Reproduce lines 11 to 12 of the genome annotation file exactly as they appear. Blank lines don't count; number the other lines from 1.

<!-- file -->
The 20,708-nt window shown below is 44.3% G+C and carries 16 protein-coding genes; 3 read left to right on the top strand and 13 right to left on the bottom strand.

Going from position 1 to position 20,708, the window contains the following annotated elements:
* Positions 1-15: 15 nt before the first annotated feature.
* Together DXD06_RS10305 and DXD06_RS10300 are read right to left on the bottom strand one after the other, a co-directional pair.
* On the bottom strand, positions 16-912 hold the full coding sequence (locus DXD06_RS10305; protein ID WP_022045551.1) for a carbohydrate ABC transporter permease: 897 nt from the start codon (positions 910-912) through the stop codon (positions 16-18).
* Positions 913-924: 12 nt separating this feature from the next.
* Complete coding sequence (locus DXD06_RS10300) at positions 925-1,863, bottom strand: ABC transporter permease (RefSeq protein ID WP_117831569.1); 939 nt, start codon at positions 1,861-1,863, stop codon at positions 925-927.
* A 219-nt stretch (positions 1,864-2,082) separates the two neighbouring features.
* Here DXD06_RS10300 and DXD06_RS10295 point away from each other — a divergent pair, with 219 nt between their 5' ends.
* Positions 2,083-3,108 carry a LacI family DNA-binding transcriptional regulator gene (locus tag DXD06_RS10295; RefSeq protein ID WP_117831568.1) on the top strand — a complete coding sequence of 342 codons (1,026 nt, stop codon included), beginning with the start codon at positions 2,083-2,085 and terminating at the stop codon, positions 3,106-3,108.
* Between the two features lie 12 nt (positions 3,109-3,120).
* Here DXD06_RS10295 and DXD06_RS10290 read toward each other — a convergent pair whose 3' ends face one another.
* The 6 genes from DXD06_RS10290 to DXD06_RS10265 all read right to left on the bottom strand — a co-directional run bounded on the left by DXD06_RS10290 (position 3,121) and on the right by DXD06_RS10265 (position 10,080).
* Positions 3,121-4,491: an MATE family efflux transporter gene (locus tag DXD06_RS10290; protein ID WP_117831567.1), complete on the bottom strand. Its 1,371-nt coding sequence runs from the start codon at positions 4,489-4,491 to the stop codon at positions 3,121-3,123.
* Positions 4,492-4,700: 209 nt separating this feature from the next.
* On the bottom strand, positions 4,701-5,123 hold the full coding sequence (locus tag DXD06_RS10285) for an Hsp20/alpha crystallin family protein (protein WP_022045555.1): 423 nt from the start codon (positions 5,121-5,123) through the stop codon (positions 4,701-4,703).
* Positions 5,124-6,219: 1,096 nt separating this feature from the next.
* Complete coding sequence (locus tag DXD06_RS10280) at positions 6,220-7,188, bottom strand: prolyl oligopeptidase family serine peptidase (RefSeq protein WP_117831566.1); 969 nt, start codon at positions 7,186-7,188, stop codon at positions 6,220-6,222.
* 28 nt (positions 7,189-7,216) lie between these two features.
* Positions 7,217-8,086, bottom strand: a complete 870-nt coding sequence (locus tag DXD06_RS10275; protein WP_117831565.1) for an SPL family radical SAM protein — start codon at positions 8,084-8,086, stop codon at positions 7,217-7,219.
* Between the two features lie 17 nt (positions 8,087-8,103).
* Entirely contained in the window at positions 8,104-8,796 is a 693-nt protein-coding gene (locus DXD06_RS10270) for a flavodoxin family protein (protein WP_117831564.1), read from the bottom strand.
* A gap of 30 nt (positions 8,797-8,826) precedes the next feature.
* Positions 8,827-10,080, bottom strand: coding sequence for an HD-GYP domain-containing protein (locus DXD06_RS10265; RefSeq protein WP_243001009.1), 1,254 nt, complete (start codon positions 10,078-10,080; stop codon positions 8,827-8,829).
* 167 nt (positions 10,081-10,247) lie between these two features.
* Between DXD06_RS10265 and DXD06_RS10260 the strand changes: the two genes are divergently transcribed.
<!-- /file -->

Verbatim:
* Between the two features lie 12 nt (positions 3,109-3,120).
* Here DXD06_RS10295 and DXD06_RS10290 read toward each other — a convergent pair whose 3' ends face one another.